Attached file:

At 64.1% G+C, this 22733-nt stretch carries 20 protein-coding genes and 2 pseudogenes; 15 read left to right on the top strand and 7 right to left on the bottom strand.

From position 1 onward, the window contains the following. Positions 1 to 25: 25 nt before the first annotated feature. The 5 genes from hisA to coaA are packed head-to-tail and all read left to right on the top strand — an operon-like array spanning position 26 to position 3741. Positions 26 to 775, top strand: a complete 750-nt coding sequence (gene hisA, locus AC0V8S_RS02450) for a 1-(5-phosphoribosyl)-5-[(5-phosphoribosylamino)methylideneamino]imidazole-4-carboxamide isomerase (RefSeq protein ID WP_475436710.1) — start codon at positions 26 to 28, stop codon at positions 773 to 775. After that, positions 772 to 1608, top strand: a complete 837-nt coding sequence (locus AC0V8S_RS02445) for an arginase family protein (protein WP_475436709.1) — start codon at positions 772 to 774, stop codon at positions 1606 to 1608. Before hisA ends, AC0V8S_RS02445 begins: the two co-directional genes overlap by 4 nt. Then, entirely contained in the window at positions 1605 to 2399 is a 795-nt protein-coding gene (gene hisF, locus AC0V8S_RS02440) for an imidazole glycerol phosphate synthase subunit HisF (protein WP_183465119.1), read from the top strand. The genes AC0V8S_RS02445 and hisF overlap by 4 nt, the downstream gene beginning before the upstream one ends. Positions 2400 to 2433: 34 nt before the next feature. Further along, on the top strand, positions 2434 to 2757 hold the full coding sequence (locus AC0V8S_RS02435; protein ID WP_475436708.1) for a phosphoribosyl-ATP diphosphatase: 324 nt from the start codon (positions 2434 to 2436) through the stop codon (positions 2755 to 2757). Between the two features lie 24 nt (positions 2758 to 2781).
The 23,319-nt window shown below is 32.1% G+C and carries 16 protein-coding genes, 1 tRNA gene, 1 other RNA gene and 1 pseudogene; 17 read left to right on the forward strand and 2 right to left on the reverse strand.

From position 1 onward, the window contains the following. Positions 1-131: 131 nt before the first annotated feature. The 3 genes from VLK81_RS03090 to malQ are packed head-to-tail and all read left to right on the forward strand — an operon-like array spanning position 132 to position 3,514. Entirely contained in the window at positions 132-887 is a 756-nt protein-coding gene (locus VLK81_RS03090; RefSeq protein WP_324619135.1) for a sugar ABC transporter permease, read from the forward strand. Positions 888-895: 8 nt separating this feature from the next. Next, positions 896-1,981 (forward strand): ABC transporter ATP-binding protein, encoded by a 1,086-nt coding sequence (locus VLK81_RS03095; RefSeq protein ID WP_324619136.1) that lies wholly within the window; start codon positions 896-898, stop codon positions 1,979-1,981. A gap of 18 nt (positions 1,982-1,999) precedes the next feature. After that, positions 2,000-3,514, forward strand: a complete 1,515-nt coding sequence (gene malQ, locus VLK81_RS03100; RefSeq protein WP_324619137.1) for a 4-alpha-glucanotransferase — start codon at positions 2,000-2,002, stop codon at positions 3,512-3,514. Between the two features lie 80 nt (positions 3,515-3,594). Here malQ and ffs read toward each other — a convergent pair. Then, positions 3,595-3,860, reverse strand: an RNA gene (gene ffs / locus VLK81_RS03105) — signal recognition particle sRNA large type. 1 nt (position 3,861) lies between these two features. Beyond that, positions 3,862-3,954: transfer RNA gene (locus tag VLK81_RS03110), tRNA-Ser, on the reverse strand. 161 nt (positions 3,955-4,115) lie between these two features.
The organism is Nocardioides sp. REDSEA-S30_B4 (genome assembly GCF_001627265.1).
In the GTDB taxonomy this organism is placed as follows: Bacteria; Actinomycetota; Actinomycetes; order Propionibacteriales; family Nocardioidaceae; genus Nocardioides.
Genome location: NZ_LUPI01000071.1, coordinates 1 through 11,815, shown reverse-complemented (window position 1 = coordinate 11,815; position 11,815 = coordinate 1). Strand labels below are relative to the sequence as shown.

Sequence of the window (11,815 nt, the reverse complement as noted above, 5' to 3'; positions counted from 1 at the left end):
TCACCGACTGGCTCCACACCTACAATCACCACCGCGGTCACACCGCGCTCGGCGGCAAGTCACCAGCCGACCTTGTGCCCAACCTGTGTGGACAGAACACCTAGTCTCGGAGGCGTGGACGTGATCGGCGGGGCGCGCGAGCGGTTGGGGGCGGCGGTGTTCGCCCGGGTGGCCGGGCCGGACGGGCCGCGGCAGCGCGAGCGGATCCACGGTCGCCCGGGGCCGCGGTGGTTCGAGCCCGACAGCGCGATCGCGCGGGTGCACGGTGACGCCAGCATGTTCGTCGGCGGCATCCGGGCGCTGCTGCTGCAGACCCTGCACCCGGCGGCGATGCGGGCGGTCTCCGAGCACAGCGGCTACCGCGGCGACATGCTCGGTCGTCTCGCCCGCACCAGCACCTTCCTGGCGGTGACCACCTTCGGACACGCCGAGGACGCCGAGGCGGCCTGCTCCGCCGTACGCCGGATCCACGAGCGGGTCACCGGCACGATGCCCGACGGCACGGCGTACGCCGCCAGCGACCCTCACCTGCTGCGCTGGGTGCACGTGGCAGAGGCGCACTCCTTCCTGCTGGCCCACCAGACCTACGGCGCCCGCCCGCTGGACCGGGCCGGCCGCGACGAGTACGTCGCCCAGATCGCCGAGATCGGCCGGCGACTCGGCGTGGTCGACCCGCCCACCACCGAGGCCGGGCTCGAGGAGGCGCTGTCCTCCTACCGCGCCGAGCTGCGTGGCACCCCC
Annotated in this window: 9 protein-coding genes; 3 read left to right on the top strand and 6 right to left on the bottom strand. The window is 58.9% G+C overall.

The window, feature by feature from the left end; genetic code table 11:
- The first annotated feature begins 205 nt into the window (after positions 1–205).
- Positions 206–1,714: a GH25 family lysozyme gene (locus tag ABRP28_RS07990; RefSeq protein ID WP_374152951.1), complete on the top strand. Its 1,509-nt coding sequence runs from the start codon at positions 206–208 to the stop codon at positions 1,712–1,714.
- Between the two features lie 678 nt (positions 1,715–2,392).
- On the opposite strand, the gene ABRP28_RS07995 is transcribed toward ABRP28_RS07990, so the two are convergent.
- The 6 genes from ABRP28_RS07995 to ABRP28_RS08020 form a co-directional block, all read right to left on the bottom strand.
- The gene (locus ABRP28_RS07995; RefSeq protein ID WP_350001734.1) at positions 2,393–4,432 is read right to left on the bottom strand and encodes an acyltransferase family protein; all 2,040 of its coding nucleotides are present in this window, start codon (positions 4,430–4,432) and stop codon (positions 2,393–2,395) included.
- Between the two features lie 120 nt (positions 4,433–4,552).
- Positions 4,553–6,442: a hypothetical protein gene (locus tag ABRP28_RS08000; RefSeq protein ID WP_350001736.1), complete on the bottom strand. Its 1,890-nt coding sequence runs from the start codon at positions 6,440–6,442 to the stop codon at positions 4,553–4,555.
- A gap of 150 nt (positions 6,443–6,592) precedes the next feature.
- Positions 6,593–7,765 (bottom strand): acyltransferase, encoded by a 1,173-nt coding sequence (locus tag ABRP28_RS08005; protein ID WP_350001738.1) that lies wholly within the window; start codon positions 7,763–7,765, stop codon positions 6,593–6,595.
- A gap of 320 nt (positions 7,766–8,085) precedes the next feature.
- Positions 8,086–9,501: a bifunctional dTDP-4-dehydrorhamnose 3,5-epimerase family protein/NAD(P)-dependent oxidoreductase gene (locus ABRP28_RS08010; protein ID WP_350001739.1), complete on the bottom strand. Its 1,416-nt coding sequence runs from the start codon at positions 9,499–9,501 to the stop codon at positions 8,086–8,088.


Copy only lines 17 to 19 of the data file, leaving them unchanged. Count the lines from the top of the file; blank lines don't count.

- The gene (locus ABRP28_RS07995; RefSeq protein ID WP_350001734.1) at positions 2,393–4,432 is read right to left on the bottom strand and encodes an acyltransferase family protein; all 2,040 of its coding nucleotides are present in this window, start codon (positions 4,430–4,432) and stop codon (positions 2,393–2,395) included.
- Between the two features lie 120 nt (positions 4,433–4,552).
- Positions 4,553–6,442: a hypothetical protein gene (locus tag ABRP28_RS08000; RefSeq protein ID WP_350001736.1), complete on the bottom strand. Its 1,890-nt coding sequence runs from the start codon at positions 6,440–6,442 to the stop codon at positions 4,553–4,555.